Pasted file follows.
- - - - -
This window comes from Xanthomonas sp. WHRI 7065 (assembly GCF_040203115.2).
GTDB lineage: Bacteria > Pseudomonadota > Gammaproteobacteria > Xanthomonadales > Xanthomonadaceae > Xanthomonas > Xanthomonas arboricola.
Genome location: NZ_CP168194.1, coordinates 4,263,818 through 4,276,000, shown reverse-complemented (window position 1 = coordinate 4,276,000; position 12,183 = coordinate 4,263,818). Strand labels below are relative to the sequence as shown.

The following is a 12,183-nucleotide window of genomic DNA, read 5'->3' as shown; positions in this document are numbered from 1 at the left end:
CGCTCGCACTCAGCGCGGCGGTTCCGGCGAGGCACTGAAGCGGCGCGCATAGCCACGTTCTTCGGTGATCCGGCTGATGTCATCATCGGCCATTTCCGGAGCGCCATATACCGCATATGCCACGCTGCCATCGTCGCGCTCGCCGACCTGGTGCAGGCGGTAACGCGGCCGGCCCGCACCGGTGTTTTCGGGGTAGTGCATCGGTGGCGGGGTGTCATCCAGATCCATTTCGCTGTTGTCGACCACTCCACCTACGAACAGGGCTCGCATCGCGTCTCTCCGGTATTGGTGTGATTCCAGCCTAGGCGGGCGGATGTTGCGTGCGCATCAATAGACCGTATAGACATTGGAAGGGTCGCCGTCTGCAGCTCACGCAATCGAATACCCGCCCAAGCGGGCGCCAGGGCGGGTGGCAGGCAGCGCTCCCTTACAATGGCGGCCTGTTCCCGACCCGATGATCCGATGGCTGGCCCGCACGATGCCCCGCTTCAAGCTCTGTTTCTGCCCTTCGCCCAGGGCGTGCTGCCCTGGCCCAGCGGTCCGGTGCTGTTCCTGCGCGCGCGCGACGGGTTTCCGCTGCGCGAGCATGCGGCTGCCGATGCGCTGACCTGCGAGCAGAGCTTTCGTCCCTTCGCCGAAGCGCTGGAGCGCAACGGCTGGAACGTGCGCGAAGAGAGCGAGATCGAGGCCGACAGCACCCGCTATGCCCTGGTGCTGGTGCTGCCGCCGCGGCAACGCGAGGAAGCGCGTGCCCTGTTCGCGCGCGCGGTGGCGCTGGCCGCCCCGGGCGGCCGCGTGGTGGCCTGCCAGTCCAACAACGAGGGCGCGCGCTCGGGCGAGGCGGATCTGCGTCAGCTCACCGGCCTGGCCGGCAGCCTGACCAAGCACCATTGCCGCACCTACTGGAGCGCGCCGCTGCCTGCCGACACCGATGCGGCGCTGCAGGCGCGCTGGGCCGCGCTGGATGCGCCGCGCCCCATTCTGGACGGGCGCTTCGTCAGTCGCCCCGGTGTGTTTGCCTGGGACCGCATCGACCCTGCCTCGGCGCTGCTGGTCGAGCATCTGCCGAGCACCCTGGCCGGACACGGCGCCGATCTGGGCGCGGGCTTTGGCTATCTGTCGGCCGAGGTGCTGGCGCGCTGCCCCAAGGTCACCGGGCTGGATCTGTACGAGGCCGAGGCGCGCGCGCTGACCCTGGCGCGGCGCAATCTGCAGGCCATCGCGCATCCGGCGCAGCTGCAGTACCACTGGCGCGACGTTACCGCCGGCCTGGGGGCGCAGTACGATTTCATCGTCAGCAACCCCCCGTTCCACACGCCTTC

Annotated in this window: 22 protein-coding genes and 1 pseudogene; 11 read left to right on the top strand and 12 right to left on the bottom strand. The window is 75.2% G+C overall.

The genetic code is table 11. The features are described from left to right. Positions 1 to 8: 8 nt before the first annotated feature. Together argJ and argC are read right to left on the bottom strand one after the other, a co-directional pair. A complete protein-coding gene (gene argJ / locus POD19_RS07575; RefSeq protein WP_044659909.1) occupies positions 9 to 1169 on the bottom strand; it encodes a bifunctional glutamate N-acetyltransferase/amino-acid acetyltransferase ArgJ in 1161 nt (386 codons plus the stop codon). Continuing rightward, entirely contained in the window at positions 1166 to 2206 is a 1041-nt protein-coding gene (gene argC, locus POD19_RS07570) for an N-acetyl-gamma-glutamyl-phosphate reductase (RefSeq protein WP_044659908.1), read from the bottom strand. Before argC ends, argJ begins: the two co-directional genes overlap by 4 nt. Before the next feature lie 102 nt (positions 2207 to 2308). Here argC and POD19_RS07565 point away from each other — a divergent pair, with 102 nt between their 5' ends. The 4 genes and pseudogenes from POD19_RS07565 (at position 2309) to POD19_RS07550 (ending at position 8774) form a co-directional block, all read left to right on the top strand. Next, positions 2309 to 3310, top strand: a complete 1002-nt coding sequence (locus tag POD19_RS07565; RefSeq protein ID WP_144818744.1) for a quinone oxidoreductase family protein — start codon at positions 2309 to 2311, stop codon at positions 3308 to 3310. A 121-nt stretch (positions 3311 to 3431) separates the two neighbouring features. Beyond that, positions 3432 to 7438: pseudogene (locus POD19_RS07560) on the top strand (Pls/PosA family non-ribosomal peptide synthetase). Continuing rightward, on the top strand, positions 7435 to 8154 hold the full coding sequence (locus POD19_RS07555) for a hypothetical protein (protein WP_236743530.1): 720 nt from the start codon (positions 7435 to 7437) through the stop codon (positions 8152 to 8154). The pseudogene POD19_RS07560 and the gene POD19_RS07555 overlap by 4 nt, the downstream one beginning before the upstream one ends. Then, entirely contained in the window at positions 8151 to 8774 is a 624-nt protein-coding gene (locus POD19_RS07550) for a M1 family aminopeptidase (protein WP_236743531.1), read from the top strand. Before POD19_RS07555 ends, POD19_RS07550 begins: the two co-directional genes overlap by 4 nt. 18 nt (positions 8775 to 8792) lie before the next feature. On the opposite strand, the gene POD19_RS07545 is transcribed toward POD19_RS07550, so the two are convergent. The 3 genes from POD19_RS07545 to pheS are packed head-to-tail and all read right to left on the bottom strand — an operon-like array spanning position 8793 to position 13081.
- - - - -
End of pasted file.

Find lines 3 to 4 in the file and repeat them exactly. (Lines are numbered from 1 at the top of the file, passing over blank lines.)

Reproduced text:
Genome location: NZ_CP168194.1, coordinates 4,263,818 through 4,276,000, shown reverse-complemented (window position 1 = coordinate 4,276,000; position 12,183 = coordinate 4,263,818). Strand labels below are relative to the sequence as shown.

The following is a 12,183-nucleotide window of genomic DNA, read 5'->3' as shown; positions in this document are numbered from 1 at the left end: